Alan: What about "mathematically proving" that software is "correct" and performs as expected to meet the design requirements? That's done with avionics software. Can we do that with regular software? Can you mathematically prove that something is secure, or at least impervious to specific attack patterns like fuzzing or SQL injection?
Charlie: It's probably possible sometimes, but it is not done. We're still really in the stone ages of software security. At this point, the only practical thing to do is fuzz, audit, and analyze the hell out of it. Microsoft fuzzes everything, but obviously there are still plenty of bugs in its stuff. I've found critical bugs in software that has been analyzed by static analysis tools. Research indicates that different fuzzers find different bugs. Finding all (or even most) critical software vulnerabilities is really hard, time intensive, and expensive. NASA might have the time and money to make sure the software on their Mars Rover is perfect, but software vendors want to ship software and make money and are willing to live with a "few" vulnerabilities.
Alan: Besides better software, what about hardware issues? Joanna Rutkowska published the SMM attack a couple of years ago, and you recently talked about the firmware attack with Apple batteries. How do we approach this problem?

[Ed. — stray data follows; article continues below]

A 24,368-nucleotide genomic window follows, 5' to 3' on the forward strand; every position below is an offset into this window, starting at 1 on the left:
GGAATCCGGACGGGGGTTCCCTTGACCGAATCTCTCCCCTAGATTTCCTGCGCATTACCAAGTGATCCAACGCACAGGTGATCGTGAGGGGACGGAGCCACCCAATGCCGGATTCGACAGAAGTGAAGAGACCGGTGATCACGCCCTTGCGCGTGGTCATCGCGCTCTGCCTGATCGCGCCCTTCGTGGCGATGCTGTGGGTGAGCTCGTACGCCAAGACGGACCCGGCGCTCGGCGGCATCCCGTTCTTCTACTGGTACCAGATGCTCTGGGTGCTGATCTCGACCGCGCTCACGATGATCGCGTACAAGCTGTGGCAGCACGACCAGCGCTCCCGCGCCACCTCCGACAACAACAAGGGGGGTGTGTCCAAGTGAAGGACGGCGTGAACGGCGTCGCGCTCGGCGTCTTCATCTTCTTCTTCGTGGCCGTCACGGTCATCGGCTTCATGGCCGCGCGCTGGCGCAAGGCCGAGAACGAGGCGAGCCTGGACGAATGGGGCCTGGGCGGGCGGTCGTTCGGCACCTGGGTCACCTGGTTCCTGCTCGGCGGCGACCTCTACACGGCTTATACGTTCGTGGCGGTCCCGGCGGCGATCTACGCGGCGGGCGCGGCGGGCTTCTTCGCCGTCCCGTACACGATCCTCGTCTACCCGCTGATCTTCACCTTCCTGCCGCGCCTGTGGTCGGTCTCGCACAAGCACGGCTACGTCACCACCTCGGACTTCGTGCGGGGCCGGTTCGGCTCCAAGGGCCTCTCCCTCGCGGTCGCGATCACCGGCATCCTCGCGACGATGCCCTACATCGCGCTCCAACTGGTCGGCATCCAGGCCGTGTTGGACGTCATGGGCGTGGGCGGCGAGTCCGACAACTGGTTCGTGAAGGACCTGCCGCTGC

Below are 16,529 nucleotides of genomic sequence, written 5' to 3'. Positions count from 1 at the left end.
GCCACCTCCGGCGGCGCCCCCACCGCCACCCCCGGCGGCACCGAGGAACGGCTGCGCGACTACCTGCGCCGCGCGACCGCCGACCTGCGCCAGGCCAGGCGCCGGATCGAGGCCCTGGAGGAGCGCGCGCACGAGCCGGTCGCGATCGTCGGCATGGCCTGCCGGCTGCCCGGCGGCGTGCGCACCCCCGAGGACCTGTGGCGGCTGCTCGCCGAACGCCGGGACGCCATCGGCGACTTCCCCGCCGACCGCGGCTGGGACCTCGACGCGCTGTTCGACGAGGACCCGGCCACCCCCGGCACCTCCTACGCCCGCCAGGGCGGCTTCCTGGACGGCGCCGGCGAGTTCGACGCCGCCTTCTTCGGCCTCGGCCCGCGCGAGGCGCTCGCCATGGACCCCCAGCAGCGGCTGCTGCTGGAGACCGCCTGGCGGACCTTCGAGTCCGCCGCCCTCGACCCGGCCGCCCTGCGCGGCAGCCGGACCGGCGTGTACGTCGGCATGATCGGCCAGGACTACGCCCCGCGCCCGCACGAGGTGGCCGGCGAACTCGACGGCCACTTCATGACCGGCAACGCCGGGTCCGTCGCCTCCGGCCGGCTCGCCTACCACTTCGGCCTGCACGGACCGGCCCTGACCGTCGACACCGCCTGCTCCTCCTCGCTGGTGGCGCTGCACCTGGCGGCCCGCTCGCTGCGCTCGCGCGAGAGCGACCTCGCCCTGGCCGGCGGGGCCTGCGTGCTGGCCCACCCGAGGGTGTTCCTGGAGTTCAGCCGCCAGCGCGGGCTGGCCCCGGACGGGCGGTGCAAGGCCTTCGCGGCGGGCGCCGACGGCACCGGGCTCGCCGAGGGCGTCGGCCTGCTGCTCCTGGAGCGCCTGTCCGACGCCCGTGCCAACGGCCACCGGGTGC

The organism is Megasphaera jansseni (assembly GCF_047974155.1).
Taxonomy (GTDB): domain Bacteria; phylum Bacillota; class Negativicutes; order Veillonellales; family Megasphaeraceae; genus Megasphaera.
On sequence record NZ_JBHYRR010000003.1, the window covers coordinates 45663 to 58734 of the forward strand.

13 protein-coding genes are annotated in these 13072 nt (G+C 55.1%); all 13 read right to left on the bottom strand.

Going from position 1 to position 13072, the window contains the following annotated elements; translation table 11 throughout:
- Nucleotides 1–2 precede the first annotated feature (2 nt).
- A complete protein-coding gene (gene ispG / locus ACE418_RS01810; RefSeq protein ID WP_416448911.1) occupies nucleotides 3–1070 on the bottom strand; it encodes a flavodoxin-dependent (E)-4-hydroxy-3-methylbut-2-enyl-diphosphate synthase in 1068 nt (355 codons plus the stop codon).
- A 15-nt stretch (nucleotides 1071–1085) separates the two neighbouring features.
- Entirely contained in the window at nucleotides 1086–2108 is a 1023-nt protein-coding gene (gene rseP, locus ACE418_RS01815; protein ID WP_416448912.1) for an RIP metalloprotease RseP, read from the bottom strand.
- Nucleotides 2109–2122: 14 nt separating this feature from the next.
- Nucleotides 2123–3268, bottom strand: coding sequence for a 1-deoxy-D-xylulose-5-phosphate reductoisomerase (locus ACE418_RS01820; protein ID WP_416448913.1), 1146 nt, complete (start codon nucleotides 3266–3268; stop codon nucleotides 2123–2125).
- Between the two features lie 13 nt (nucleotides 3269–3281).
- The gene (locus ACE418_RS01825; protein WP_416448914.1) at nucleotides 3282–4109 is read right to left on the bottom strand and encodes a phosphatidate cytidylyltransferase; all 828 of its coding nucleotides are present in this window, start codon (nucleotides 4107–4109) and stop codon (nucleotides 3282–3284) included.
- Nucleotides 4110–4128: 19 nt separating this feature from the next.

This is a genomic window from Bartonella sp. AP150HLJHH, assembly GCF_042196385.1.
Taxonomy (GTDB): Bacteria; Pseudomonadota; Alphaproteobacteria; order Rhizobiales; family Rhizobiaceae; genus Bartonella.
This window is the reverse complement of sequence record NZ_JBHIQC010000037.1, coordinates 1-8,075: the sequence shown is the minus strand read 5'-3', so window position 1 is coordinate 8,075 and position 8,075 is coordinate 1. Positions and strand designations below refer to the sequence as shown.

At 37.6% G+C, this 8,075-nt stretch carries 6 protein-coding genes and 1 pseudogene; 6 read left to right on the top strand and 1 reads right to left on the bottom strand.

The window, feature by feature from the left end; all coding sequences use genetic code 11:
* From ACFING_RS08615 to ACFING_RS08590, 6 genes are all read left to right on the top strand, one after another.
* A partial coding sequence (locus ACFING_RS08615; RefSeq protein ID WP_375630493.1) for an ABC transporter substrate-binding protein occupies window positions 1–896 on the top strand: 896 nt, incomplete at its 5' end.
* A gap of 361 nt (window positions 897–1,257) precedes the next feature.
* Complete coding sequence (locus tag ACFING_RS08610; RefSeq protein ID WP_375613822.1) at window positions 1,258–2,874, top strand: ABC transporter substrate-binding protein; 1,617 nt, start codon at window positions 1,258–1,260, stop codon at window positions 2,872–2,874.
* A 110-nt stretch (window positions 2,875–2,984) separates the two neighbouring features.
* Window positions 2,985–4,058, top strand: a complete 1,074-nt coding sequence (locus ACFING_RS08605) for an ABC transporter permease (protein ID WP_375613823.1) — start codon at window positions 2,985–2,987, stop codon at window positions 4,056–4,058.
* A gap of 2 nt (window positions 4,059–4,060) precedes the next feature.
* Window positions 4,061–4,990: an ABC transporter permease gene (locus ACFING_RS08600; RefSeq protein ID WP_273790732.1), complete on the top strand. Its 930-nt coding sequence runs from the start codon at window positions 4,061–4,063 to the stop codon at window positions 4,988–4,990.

Charlie: This is really hard. Another example you left out is Ralf Phillip Weinmann and his mobile baseband attacks. There are lots of different chips in all of our electronics that you don't think about. This is one of the reasons I was interested in the battery research. The worst thing about hardware is that it is hard/expensive to analyze. We can all download Internet Explorer and audit the code/fuzz it. But it takes equipment and special skills to look at hardware. I probably spent $1000 for equipment on the battery research and that was just for fun. These barriers make the systems less secure because it discourages researchers like me from analyzing it.
Alan: Where does cloud computing fit into this? You’re putting a lot of trust into the company developing the cloud software and the company actually hosting the cloud. If its software is bad, or worse, if its privacy policies are incomplete or its employees are unethical, you are at a significant level of risk for data compromise. In addition, a big database like that would be a prime target for hackers. On the other hand, companies like Amazon, Apple, Microsoft, and Google should be better-equipped than the average end-user when it comes to security.
Charlie: Yes, cloud security is tough because it can't be independently validated very easily. We can all tear apart MS PowerPoint to see what it does with our data, but when you ship your data off to the cloud, researchers like me cannot look at the software to try to find bugs. In fact, poking around on their Web site is illegal. Using software that is not on your system, and thus cannot be torn apart and reverse engineered, means you are putting a large amount of trust on whoever is writing that software. The guys like me won't be able to help you. As for whether these big companies are better than the average person, I'm not sure. Sony might be a good counterexample to your argument.